Charlottesville’s City of Promise received national recognition as one of only 15
recipients of federal Promise Neighborhood planning grants.
City of Promise is the result of several interrelated efforts that over the course of ten years have resulted in our current pathway of support for children and families.
2007-2011: The Charlottesville City Schools Strategic Plan 2007-2011 outlined a firm commitment to closing achievement gaps by raising expectations for all students and focusing on early childhood education, increased graduation rates, and professional development. The updated CCS Strategic Plan 2011-2017 continues this work and outlines expanded goals and objectives for ensuring that all students graduate prepared for post-secondary education and active participation in society.
2009: City Councilor Kristin Szakos had been inspired by conversations with hundreds of Charlottesville residents during her 2009 campaign to try to create a kind of “Children’s Zone” model in the City. She gathered school officials, city leaders and nonprofit directors to encourage them to work together to identify and fill gaps in services, to share data and commit to data-driven results and accountability, and to work with community members to create a city where all children could thrive and be successful.
2010: The City of Promise Action Team began as a workgroup of the Charlottesville Dialogue on Race to push for creation of community network of supports for African American children modeled after the Harlem Children’s Zone. The goal was to increase student achievement and build a culture of high expectations through community and parent engagement, school reform, and enriched out-of-school experiences for children. It was the Action Team that developed CoP’s vision of “changing the game” for children, as well as its Mission Statement: We commit to creating a community where all children are valued and have the support and the tools they need to make decisions that lead to their success.
2011- 2012: The three streams came together when the U.S. Department of Education announced that grants would be awarded to fund the planning of such efforts. The City Schools, the City, the Action Team, and several key nonprofits submitted an application. In 2011, Charlottesville’s City of Promise received national recognition as one of only 15 recipients of Promise Neighborhood planning funds. With an additional major grant from the Justice Department and some local funding, City of Promise was able to hire founding director, Sarad Davenport, along with a development director and community organizers. Several neighborhood intern research assistants began engaging the community and conducting a comprehensive needs assessment and analysis of what was needed to create a pathway of supports.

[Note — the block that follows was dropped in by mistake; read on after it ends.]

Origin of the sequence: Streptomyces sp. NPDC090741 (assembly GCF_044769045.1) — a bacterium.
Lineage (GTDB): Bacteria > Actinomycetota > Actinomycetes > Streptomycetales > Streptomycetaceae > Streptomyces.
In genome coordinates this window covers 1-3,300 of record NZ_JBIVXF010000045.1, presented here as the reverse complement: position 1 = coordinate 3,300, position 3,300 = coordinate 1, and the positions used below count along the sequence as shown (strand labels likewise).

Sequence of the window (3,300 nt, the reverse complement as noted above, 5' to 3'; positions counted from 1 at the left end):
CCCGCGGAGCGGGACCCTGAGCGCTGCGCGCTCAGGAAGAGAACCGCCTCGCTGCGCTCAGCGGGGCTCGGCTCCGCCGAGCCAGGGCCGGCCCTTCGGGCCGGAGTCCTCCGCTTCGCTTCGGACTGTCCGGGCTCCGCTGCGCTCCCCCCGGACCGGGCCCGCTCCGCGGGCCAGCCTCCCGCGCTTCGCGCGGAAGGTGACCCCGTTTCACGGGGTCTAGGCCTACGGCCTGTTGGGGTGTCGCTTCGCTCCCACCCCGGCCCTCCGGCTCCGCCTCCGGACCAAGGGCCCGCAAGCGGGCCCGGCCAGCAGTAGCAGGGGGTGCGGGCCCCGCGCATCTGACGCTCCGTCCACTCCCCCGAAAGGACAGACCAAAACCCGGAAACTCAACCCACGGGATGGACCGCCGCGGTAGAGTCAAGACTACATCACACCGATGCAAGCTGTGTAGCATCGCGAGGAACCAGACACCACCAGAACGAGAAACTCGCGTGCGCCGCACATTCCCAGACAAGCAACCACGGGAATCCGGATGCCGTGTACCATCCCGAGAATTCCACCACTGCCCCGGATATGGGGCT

2014: City of Promise offices relocated to renovated home at 708 Page Street, right in the heart of the neighborhood.
2016: A Comprehensive Data Report affirmed the difference City of Promise has made in the neighborhood over the course of five years.
May 2017: Founding director, Sarad Davenport, accepted new opportunity with Communities in Schools, a national organization.
September 2017: T. Denise Johnson was appointed as Program Director, established Promise Baby Academy, and led the way in securing 501c3 status for City of Promise.
May 2019: Mary Coleman is named Interim Executive Director. City of Promise is slated to become independent from fiscal sponsor, ReadyKids, in July 2020.